Wednesday, May 16, 2007

Al Qaeda's Global Media War Strategy Grows More Nuanced, Sophisticated And Focused On American Political Disunity

A comprehensive, in-depth look at Al Qaeda's latest excursions in their multi-market media war, by Michael Schuer, the man who headed US intelligence's Bin Laden Unit in the 1990s, before it was disbanded by the Bush administration, just before the 9/11 attacks.

The article shows just how effectively Al Qaeda is waging their media war, and how enthusiastically US politicians and media feed off every word of every threat that Al Qaeda issues. While Al Qaeda obviously cannot be ignored, why do American and Australian politicians, in particular, reflect and enhance the threats made by Al Qaeda, when so very few of them turn out to be real or actionable?

That such credibility is given to people like Al Qaeda's deputy chief Ayman al-Zawahiri by everyone from Bush downwards in the US government certainly makes the terrorist organisation stronger. Bush Co. try to sell the threat of Al Qaeda to the American public like they are the new Nazis. By doing so, the Americans give Al Qaeda far too much credibility, and power.

There are relatively few politicians brave enough to try and undermine the Al Qaeda message, by pointing out how little support the group actually has amongst Muslims around the world, and how often its threats of attacks turn out to be nothing more than wishful thinking :
In an hour-plus videotaped interview broadcast last Saturday, al-Qaeda deputy chief Ayman al-Zawahiri answered questions from an unnamed interviewer from al-Qaeda's video arm, Al-Sahab Productions. The topics addressed covered the range of issues usually focused on by al-Qaeda leaders in videos, including Iraq, Afghanistan, Palestine and most other ongoing Islamist insurgencies.

Zawahiri also again attacked the perfidy of Hamas and the Egyptian Muslim Brotherhood for cooperating with, respectively, the Arab-state allies of the United States - calling them US Secretary of State "Condoleezza Rice's boys" - at the recent Riyadh conference on Palestine and Egyptian Hosni Mubarak's regime.

In the video, however, Zawahiri's presentation introduces several new elements that may portend an increasing al-Qaeda effort to make itself part of domestic US politics and to appeal to the religious sentiments and societal and economic dissatisfactions of American Muslims, especially black Muslims.

The new video maintains the high tempo of Zawahiri's media appearances in 2007. Zawahiri's May 5 appearance is his seventh of the year, of which two have been on videotape and five on audio. Overall, Al-Sahab media organization has released 35 videotapes in 2007, which is a rate of one video every 3.6 days.

Zawahiri's May 5 statements, however, were much more specifically targeted than bin Laden's message, and were meant to inflame further the ongoing confrontation between President George W Bush's administration and the Democratic-controlled Congress over the future of the Iraq war.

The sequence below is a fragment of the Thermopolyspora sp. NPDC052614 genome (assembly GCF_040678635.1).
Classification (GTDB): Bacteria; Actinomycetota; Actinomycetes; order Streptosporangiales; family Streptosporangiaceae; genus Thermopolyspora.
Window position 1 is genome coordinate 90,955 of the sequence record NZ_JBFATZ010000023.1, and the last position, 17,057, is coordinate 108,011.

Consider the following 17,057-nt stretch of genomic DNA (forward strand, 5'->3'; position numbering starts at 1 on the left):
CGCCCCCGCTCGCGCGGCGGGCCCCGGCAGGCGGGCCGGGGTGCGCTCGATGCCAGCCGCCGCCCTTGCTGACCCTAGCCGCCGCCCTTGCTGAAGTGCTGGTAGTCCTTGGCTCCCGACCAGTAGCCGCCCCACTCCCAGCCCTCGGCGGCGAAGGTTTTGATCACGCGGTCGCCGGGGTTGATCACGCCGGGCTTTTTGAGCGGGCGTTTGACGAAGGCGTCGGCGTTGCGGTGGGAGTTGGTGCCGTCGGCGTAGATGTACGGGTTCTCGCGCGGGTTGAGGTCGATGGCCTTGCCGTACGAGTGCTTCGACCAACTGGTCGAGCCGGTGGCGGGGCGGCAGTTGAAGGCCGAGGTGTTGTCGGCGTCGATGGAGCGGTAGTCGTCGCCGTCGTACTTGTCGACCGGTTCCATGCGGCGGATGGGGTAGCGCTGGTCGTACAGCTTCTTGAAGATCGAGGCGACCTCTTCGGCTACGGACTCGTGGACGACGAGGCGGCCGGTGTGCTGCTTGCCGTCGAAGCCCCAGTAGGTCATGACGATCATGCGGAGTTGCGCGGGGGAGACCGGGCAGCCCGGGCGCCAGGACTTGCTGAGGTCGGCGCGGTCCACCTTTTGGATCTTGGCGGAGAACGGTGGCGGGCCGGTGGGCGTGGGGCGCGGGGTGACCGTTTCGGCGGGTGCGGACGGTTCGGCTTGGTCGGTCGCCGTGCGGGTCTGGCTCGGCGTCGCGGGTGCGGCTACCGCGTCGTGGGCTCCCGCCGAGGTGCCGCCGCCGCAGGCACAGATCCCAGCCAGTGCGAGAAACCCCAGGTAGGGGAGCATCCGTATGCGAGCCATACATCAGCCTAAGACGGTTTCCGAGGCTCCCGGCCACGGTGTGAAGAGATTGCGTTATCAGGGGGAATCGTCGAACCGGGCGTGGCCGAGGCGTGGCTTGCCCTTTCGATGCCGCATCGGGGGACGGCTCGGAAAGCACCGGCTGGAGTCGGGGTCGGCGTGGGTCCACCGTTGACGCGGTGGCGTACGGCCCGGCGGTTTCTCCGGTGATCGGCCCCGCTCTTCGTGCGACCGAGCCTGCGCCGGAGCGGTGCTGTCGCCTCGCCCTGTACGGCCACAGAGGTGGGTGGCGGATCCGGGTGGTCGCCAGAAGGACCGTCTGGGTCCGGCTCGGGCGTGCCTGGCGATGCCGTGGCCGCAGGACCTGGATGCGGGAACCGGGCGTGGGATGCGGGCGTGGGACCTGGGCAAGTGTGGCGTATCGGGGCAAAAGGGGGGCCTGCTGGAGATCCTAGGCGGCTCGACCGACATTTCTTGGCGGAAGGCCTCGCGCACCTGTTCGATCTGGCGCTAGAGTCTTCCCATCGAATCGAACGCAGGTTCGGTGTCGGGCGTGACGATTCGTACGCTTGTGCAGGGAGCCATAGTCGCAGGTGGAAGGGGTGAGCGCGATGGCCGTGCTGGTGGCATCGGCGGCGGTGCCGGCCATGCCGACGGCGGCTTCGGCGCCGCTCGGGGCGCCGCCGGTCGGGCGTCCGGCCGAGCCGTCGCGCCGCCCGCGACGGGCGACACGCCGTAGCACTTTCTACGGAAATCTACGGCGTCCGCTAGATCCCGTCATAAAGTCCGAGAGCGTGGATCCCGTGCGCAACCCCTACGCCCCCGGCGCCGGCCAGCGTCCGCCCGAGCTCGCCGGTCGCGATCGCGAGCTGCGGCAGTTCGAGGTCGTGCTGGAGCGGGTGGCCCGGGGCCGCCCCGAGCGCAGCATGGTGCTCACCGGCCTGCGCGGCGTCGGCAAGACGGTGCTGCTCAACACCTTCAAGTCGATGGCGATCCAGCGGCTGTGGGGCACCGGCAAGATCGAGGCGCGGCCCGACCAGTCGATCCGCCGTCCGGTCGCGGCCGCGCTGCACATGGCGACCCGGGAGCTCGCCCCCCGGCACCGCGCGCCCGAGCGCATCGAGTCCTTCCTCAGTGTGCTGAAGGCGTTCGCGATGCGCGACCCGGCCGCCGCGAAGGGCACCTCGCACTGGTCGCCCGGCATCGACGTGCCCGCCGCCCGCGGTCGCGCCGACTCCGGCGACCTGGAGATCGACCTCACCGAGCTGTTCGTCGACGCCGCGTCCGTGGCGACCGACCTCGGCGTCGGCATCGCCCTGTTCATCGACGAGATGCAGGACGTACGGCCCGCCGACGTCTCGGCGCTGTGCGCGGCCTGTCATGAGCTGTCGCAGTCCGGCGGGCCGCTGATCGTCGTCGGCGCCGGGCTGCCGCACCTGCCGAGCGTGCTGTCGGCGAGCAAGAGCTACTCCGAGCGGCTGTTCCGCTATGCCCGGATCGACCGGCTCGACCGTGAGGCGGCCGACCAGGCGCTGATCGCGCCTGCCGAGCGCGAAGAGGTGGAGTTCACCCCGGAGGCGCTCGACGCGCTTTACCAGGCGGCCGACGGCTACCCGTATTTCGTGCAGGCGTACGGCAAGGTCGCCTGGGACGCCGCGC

While accurately reflecting al-Qaeda's goals, Zawahiri's words were likely meant to provide quality fodder for those in US politics who argue that the Iraq war must be won to prevent the rise of a new Islamic caliphate that will be ruled by a doctrine of "Islamofascism" and threaten the United States and Israel.

For US politicians opposed to the war, Zawahiri offered grist of a similar quality. When asked about his view of the US troop surge in Baghdad and those who claim it is beginning to bear fruit, al-Qaeda's No 2 claimed that the surge certainly is "bearing fruit", but only in Bush's "pockets and the pockets of Halliburton".

Zawahiri's May 5 statements greatly expanded previous al-Qaeda efforts to portray the Islamist movement as part of a world liberation campaign that is meant to destroy US imperialism - "the most powerful tyrannical force in the history of mankind" - and assist "all the weak and oppressed in North America and South America, in Africa and Asia, and all over the world".

Al-Qaeda wants all people to know, Zawahiri said, "that when we wage jihad in Allah's path, we aren't waging jihad to lift oppression from Muslims only; we are waging jihad to lift oppression from all mankind, because Allah has ordered us never to accept oppression, wherever it may be". He concluded this part of the interview by inviting "all the world's weak and oppressed ones to Islam, the religion of freedom and rejection of tyranny, the religion which ... produced the 19 martyrs [of September 11, 2001], who demolished the symbol of America's arrogance".

Beyond this expansion, Zawahiri clearly sought to begin a process of sowing political and racial discontent among American Muslims, focusing primarily on blacks, who form the single most numerous group in the US Muslim community.

Zawahiri's May 5 interview is, to date, al-Qaeda's most sophisticated and nuanced attempt to bedevil US domestic politics, and it highlights the long-standing fascination that al-Qaeda and many other Islamist groups have had with the position of black Americans in US society, and the access they could potentially provide thereto.
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